Today, to contain the coronavirus pandemic, President Trump recommended against gatherings of more than 10 people, a substantial change to the Centers for Disease Control and Prevention (CDC) recent recommendation against any gatherings of 50 or more people over the next eight weeks. In addition to schools and other large venues, many states have shut down restaurants, health clubs and any public gathering of 50 people or more. These measures are an attempt to enforce distance between people, a proven way to slow pandemics.
Social distancing is not only a “Must Do” for older adults, the CDC has been urging ALL people to practice voluntary social distancing. Still, people all over the United States have been out in large numbers at restaurants, bars and other venues.
I recently heard of a large gathering of teens for a St. Patricks’ Day party which is troubling in many ways, mainly because those who become only mildly ill — and maybe even those who never even know they are infected (i.e. younger adults)— can spread this virus enormously without even knowing their ill. You cannot assume others are being as precautious as you and are following basic common sense.
“We’re not playing around anymore” Larry Hogan, Governor of Maryland
The state of Maryland, in an effort to contain the virus, is the most recent state to impose mandatory social distancing rules effective today at 5:00PM. Governor Hogan emphasized that it’s important for everyone to practice social distancing, not just older adults or those at high risk.
How to Socially Distance:
- Maintain a 6-foot distance between you and other people
- Minimizing contact with people
- Avoid public transportation whenever possible
- Limit nonessential travel
- Work from home if possible
- Skip social gatherings
- Do not go to restaurants or other events – order takeout instead.
What about Grocery Shopping for Older adults and At-Risk Individuals?
According to the CDC, older adults and those at risk should consider ways of getting food brought to their house through family, social, or commercial networks. If they must go out:
- Only go if you absolutely must
- Go at non-busy times
- Keep your distance
- Use a disinfecting wipe to clean the handle of the grocery cart or other surfaces that may be infected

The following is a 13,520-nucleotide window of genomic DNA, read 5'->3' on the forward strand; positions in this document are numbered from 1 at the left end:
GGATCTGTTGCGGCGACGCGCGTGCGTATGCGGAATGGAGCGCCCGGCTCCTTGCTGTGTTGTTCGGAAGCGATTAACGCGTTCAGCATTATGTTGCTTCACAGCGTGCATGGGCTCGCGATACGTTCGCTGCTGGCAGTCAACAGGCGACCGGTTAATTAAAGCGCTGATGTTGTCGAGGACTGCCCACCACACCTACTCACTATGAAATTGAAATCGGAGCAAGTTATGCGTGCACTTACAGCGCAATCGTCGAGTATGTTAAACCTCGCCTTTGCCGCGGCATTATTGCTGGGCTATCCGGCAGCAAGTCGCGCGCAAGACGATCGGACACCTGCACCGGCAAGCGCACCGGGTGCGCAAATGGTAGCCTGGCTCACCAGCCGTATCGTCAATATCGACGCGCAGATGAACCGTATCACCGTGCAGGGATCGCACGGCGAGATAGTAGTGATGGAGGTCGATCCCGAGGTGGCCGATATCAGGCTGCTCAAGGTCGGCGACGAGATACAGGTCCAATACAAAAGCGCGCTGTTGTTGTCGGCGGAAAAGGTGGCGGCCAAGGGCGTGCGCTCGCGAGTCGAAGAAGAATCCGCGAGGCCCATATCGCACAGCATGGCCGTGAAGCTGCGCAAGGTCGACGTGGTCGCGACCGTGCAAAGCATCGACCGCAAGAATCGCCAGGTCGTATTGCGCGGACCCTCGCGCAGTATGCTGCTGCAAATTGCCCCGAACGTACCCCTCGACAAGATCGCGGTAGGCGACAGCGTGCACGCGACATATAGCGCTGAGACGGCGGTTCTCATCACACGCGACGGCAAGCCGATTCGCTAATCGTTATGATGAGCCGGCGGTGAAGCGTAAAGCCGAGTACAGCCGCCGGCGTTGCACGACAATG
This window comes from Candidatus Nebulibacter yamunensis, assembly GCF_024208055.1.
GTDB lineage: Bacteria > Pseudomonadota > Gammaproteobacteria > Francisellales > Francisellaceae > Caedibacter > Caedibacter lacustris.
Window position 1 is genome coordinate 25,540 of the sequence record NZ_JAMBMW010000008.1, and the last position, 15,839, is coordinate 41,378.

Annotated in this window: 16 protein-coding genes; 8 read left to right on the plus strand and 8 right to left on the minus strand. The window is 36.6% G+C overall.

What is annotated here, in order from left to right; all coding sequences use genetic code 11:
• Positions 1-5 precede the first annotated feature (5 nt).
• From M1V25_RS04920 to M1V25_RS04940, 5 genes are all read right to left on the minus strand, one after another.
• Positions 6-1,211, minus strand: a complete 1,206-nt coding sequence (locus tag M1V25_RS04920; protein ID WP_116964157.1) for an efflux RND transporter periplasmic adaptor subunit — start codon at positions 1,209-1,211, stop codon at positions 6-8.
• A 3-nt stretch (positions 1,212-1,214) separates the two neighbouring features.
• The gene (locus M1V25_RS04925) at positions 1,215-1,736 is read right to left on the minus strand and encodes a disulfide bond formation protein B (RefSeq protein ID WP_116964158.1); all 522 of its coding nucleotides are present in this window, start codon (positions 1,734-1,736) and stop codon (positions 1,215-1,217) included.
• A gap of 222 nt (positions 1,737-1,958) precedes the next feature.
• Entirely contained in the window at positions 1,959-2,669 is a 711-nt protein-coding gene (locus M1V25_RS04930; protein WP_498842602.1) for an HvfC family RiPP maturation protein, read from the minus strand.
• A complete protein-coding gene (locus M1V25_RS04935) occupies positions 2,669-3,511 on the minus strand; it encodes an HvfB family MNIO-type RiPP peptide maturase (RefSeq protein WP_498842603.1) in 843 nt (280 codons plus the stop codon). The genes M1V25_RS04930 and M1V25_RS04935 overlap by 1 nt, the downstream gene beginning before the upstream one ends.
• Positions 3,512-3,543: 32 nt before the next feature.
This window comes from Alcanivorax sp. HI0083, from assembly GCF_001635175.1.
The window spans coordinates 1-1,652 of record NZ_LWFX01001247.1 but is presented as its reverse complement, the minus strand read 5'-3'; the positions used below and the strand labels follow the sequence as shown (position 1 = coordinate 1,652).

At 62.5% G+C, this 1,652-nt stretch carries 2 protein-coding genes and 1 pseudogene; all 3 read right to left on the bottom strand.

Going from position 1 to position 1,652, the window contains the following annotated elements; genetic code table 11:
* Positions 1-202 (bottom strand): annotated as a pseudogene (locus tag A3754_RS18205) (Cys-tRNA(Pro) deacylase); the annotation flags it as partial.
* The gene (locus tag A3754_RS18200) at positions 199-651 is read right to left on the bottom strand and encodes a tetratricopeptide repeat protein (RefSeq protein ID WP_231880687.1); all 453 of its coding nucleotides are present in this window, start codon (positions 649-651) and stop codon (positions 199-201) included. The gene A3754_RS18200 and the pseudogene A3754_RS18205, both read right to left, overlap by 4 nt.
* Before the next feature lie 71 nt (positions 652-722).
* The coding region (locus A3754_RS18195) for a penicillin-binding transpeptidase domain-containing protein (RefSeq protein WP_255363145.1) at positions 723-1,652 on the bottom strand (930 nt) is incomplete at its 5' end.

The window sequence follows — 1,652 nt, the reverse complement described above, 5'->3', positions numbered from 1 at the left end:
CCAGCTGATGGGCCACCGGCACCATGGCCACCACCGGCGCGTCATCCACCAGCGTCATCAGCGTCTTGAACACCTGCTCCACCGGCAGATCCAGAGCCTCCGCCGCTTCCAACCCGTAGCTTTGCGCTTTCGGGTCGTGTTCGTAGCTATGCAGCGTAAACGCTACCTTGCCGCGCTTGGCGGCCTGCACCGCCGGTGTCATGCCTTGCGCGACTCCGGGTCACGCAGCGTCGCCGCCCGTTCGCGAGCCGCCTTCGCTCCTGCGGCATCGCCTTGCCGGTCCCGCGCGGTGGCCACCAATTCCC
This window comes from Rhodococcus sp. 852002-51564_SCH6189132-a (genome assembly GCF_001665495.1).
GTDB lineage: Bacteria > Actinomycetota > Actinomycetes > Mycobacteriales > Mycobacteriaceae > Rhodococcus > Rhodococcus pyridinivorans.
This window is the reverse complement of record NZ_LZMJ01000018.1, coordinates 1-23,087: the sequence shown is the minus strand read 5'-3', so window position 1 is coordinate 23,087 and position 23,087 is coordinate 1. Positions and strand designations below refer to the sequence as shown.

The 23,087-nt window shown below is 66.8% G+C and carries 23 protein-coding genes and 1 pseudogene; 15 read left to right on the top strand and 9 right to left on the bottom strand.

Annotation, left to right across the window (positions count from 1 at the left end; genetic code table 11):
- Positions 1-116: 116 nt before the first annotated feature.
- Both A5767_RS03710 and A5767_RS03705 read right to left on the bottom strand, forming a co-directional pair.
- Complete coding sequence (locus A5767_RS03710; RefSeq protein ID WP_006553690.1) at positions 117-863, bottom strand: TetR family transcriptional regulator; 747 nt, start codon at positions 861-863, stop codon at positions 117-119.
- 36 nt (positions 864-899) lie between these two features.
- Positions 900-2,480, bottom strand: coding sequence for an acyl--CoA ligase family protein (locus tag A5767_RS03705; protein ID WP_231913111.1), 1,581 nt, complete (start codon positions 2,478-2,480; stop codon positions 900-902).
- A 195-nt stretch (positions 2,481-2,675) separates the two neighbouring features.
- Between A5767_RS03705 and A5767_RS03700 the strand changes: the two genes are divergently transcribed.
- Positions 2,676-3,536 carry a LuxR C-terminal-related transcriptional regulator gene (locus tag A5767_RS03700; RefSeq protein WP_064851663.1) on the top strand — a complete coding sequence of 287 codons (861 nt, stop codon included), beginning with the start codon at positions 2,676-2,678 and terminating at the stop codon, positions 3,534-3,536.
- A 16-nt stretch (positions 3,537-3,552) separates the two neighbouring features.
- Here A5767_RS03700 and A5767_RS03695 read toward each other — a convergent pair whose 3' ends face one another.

- Wash your hands as soon as possible
Should I Wear Gloves if I go out?
The CDC does not recommend wearing gloves because you may accidentally touch your face with your gloves on. So, if you do wear them, be sure not to touch your face until you have removed the gloves.
A message to our Young People:
“Younger people should be concerned for two reasons. You are not immune or safe from getting seriously ill. Even though when you look at the total numbers, it’s overwhelmingly weighted toward the elderly and those with underlying conditions. But the virus isn’t a mathematical formula. There are going to be people who are young who are going to wind up getting seriously ill.
So protect yourself, but remember that you can also be a vector or a carrier. And even though you don’t get seriously ill, you could bring it to a person, who could bring it to a person, that would bring it to your grandfather, your grandmother or your elderly relative. That’s why everybody has to take this seriously, even the young.”
— Dr. Anthony Fauci, director of the National Institute of Allergy and Infectious Diseases
Can I Leave my House?
Experts say it’s fine to leave your house for fresh air and exercise, just do it outdoors. If you must go indoors, such as for grocery shopping or medicine, follow the precautions listed previously.
Experts agree that COVID-19 will pass, however, no one knows how long it will take and its better to be prepared and cautious in the meantime.
“I think we should be overly aggressive and get criticized for overreacting,” – Dr. Anthony Fauci
Stay Safe and Be Smart!